Is Geovany Soto this season’s biggest disappointment?

Soto

Answer: yes. After the best rookie season posted by a catcher since Mike Piazza hit 35 home runs in 1993, Geovany Soto has mutated into a bench player making a B line straight for the minors. This isn’t just a sophomore slump — this is Puff Daddy’s Forever, “Caddyshack II,” season 2 of “Heroes.” This is Daniel Baldwin.

In 2009, Soto played in 141 games, hitting .285 and racking up 23 dingers, 86 RBIs, and 66 runs. He quickly established himself as the fourth offensive threat on the Cubs behind Derek Lee, Aramis Ramirez, and Alfonso Soriano. As of this writing, Soto is hitting .218 with nine long balls, 31 RBIs, and 21 runs. He’s also losing playing time to a guy named “Koyie,” who has a career batting average of .211 and had never played over 36 games in a season before 2009. Sweet Lou has even lost faith in young Geo, sitting him every other game.

So what’s wrong? Is it a nagging oblique strain? Is it all that pot he was smoking? Even the fantasy experts are at a loss, citing that Soto is still hitting for contact and working better counts. Personally, I think it’s a confidence issue. Chicago is a tough place to play. Though Cubs fans are affectionate to those who earn it, they can be ruthless if you are currently the definition of “suck.” I specifically remember them booing Kosuke Fukudome in last year’s NLCS. (Yet, this year they love him, despite putting up mediocre numbers. Beats me.) Milton Bradley is another fine example. However, it seems like Cubs fans want Soto to succeed and are holding out hope that he can get it going down the stretch. After all, it’s damn hard to come by a consistent, young catcher who’s skilled both offensively and defensively. Look at how many teams employ a rotating duo of catchers based on their opponent that day. That irritates me and it’s a pain in the ass for fantasy owners. Even though Russell Martin is working through some struggles this year, the kid has the genuine talent that will carry him through. He, Joe Mauer, Jorge Posada, and Brian McCann are the definition of what a premier catcher should be in the MLB. I like Soto, and I want him to get back to this level.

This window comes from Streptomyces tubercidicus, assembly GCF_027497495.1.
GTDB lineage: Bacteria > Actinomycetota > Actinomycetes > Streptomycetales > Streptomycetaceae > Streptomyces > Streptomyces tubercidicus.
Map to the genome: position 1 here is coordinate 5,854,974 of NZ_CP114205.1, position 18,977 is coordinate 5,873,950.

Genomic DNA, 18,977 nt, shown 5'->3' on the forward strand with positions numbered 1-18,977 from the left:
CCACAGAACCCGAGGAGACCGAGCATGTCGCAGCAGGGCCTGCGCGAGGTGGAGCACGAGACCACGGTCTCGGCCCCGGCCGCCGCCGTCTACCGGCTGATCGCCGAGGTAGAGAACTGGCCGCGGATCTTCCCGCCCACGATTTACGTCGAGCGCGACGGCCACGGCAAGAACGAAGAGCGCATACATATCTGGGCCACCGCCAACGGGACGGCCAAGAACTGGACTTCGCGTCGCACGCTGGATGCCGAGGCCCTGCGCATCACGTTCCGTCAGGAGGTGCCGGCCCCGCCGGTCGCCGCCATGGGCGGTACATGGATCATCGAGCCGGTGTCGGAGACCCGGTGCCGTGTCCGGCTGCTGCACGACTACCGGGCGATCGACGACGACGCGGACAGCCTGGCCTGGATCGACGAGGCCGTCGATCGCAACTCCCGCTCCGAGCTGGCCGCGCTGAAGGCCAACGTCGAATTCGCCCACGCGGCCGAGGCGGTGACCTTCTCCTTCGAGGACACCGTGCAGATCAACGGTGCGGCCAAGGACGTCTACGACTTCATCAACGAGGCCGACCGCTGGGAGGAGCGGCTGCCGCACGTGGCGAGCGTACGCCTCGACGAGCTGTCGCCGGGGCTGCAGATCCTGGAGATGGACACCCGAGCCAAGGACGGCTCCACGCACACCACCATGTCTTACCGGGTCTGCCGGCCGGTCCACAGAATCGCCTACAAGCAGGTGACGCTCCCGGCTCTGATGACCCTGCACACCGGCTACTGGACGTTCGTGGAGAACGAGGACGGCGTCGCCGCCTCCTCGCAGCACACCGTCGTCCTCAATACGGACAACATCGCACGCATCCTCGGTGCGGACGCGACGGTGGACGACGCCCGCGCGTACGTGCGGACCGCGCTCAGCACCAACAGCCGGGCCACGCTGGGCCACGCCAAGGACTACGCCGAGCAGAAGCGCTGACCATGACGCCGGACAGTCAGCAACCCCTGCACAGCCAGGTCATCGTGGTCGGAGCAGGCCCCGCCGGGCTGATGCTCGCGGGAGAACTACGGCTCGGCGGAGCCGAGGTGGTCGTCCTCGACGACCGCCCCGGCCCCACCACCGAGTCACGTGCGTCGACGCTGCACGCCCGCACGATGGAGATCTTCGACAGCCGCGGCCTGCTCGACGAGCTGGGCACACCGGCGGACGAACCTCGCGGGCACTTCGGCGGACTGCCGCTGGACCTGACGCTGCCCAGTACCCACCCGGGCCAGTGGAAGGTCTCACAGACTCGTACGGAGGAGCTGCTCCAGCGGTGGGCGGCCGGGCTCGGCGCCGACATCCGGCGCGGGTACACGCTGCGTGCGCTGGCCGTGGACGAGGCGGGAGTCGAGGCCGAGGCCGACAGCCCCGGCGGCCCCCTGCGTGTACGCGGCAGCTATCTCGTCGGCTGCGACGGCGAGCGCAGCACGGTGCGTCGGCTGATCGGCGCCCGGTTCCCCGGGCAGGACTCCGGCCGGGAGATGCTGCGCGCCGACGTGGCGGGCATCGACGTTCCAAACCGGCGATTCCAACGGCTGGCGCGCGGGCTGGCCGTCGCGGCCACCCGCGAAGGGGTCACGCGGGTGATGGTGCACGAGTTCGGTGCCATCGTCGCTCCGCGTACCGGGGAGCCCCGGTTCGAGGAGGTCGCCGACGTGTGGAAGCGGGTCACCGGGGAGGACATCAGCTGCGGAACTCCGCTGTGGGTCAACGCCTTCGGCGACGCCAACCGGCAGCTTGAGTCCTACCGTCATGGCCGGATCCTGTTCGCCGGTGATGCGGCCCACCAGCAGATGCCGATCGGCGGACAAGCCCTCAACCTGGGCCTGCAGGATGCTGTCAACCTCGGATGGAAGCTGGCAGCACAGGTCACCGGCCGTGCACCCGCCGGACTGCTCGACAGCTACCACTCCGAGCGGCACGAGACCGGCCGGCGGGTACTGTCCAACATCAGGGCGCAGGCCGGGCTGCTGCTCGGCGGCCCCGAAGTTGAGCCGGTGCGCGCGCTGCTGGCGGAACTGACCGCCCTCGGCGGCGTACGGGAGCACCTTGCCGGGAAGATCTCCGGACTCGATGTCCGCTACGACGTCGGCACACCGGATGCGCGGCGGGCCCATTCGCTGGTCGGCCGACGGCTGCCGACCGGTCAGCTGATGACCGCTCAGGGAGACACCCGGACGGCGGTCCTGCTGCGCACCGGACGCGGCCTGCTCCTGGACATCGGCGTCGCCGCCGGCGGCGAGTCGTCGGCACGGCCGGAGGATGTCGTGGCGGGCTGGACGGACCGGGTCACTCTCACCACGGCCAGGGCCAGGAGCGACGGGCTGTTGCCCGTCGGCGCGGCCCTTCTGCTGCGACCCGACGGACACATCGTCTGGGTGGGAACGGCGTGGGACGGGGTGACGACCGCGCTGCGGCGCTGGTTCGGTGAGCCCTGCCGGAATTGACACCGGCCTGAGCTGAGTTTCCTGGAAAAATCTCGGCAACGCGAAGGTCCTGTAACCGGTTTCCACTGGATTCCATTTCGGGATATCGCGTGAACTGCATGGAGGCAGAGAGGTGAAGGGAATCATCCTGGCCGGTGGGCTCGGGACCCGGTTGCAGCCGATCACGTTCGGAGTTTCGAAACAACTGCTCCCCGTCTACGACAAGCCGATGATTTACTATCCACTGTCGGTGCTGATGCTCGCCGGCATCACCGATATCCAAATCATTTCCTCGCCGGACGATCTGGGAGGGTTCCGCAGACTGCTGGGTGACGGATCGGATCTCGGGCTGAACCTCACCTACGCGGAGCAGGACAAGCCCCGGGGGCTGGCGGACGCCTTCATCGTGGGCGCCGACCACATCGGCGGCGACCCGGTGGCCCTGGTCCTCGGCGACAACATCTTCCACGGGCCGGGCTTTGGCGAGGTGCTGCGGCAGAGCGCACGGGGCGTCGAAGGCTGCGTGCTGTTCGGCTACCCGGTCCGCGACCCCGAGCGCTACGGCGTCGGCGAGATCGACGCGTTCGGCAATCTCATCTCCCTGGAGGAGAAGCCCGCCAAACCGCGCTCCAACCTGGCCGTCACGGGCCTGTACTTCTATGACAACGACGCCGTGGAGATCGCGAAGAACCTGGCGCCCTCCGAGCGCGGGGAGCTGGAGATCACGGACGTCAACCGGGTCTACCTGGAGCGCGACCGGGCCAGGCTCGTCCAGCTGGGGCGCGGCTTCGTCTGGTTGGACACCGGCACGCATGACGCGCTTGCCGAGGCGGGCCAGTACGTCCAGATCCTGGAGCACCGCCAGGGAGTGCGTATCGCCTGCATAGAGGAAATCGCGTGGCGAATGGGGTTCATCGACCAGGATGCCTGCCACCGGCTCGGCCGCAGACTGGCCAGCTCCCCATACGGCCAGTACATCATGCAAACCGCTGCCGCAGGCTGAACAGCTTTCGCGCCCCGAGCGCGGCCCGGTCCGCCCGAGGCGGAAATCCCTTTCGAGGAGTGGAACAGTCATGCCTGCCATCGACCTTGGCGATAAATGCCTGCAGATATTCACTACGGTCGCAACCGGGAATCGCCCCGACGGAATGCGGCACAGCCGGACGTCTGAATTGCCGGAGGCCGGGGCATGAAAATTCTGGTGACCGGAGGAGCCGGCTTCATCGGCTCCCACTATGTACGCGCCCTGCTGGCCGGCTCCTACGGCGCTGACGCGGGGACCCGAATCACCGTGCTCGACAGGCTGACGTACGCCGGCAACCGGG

For the record, there’s a big difference between “disappointment” and “bust.” People had high expectations for Soto and he’s not meeting them. Milton Bradley and Pat Burrell are inconsistent, overpaid busts.

I apologize to Daniel Baldwin. He was cool in “The Sopranos.”

Follow the Scores Report editors on Twitter @clevelandteams and @bullzeyedotcom.

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